The county judge is the most visible official in county government. Often thought of as the county’s chief executive officer, a county judge has broad judicial and administrative powers, including serving as the presiding officer of the county’s policy-making body, the commissioners court. Referred to as “chief justice” by early Texas constitutions, the current office of county judge was established by the Texas Constitution of 1876.
The county judge presides at meetings of the Commissioners' Court and is responsible for filing and posting the agenda. The county judge is also head of civil defense, disaster relief and County welfare.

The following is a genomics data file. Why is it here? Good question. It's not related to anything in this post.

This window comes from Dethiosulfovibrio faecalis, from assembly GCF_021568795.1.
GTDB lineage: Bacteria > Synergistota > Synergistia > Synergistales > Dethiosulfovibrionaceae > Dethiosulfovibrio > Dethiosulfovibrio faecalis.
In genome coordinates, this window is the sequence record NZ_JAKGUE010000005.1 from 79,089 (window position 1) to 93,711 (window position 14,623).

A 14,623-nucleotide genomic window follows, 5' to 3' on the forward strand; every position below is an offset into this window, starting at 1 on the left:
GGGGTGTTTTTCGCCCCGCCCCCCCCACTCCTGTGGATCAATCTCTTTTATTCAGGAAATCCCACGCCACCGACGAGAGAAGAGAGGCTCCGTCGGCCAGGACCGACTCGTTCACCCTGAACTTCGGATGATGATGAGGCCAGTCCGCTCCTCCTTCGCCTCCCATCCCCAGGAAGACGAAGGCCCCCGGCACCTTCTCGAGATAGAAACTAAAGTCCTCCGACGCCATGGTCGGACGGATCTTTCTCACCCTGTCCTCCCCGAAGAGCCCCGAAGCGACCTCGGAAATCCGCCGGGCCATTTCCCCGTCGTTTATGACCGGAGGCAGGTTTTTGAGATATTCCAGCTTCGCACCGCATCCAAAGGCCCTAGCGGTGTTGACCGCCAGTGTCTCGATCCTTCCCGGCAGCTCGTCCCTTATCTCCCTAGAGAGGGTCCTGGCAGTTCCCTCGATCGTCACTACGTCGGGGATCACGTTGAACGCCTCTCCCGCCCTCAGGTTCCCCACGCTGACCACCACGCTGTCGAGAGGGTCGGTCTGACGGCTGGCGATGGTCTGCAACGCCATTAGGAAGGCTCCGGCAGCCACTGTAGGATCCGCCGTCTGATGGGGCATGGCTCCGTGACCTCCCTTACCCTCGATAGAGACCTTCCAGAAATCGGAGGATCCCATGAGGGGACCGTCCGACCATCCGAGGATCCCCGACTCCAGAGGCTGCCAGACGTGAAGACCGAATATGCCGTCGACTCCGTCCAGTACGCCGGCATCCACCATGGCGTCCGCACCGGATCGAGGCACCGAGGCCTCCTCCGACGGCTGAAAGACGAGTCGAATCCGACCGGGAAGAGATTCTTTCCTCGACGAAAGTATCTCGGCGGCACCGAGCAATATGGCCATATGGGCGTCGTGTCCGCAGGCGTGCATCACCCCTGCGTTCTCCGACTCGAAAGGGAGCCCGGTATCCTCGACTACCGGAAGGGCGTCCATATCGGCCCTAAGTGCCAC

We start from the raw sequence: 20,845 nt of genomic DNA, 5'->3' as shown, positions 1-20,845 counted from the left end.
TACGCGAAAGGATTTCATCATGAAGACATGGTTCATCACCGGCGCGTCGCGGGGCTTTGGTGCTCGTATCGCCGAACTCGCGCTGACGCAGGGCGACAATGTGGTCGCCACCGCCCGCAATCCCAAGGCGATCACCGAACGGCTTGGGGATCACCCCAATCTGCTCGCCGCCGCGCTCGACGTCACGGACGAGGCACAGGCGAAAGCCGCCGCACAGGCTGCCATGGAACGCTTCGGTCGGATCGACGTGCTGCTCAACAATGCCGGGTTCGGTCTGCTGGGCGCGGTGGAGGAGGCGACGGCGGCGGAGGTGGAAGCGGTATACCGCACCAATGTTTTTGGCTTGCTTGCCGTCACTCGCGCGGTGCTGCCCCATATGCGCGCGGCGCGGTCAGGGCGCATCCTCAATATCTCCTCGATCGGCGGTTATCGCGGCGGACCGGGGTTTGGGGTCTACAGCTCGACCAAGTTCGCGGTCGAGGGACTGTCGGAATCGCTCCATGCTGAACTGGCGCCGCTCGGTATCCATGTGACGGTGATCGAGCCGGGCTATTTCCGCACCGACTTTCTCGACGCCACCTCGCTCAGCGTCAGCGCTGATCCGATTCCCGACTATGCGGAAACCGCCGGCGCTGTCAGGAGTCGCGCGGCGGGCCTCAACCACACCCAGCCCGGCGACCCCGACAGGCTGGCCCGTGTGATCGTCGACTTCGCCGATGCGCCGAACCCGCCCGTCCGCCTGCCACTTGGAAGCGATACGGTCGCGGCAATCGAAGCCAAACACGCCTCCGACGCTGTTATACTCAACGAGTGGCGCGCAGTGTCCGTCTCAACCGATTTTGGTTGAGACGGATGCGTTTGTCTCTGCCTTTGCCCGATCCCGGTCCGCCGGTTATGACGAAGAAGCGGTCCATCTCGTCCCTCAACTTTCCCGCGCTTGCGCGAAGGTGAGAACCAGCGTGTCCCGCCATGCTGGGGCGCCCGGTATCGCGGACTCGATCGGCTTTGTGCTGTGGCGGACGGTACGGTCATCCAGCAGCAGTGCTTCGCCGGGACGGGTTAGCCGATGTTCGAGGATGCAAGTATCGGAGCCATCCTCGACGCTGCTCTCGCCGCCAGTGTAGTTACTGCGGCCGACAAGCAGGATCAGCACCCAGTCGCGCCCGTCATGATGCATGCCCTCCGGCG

Other duties include:
Constitutional Court hearings for guardianship, probate, juvenile cases, and mentally ill for admittance for care
Hearing for liquor license applications
Calling elections, posting election notices, and receiving and canvassing election returns
County Judge Ron Massingill
Ron Massingill holds a BBA degree, Magna Cum Laude, from the University of Dallas, and Juris Doctorate from SMU School of Law, Dallas. Prior to assuming office, Judge Massingill practiced
law for 49 years, and was a partner with the law firm Brousseau, Naftis, and Massingill. Judge Massingill also served in the U.S. Army Reserves from 1970-1975, 24th JAG and is currently a member of the Hood County Sheriff's Posse, along with his wife of 30 years, Brenda. Ron is a native Texan and his extensive career as an attorney bring expertise to the position of County Judge.